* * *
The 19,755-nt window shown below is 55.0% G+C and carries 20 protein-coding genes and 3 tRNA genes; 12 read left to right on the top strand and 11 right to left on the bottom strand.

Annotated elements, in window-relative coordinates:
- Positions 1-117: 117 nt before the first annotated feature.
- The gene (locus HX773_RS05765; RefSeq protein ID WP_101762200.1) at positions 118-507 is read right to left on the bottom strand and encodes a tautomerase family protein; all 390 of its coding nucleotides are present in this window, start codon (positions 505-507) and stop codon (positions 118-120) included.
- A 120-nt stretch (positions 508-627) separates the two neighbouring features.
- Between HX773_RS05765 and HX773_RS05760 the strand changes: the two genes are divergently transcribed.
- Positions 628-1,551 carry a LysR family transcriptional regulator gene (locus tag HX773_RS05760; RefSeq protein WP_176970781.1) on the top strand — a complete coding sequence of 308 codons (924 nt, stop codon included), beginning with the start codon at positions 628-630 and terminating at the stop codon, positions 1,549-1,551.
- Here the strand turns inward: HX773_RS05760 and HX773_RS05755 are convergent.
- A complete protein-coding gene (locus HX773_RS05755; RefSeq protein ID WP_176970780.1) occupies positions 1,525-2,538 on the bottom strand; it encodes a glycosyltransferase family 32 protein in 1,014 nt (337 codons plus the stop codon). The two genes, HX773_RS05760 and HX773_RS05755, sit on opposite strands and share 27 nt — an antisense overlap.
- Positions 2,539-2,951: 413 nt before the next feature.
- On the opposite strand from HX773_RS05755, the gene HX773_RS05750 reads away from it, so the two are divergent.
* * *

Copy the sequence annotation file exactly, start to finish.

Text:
The 19,755-nt window shown below is 55.0% G+C and carries 20 protein-coding genes and 3 tRNA genes; 12 read left to right on the top strand and 11 right to left on the bottom strand.

Annotated elements, in window-relative coordinates:
- Positions 1-117: 117 nt before the first annotated feature.
- The gene (locus HX773_RS05765; RefSeq protein ID WP_101762200.1) at positions 118-507 is read right to left on the bottom strand and encodes a tautomerase family protein; all 390 of its coding nucleotides are present in this window, start codon (positions 505-507) and stop codon (positions 118-120) included.
- A 120-nt stretch (positions 508-627) separates the two neighbouring features.
- Between HX773_RS05765 and HX773_RS05760 the strand changes: the two genes are divergently transcribed.
- Positions 628-1,551 carry a LysR family transcriptional regulator gene (locus tag HX773_RS05760; RefSeq protein WP_176970781.1) on the top strand — a complete coding sequence of 308 codons (924 nt, stop codon included), beginning with the start codon at positions 628-630 and terminating at the stop codon, positions 1,549-1,551.
- Here the strand turns inward: HX773_RS05760 and HX773_RS05755 are convergent.
- A complete protein-coding gene (locus HX773_RS05755; RefSeq protein ID WP_176970780.1) occupies positions 1,525-2,538 on the bottom strand; it encodes a glycosyltransferase family 32 protein in 1,014 nt (337 codons plus the stop codon). The two genes, HX773_RS05760 and HX773_RS05755, sit on opposite strands and share 27 nt — an antisense overlap.
- Positions 2,539-2,951: 413 nt before the next feature.
- On the opposite strand from HX773_RS05755, the gene HX773_RS05750 reads away from it, so the two are divergent.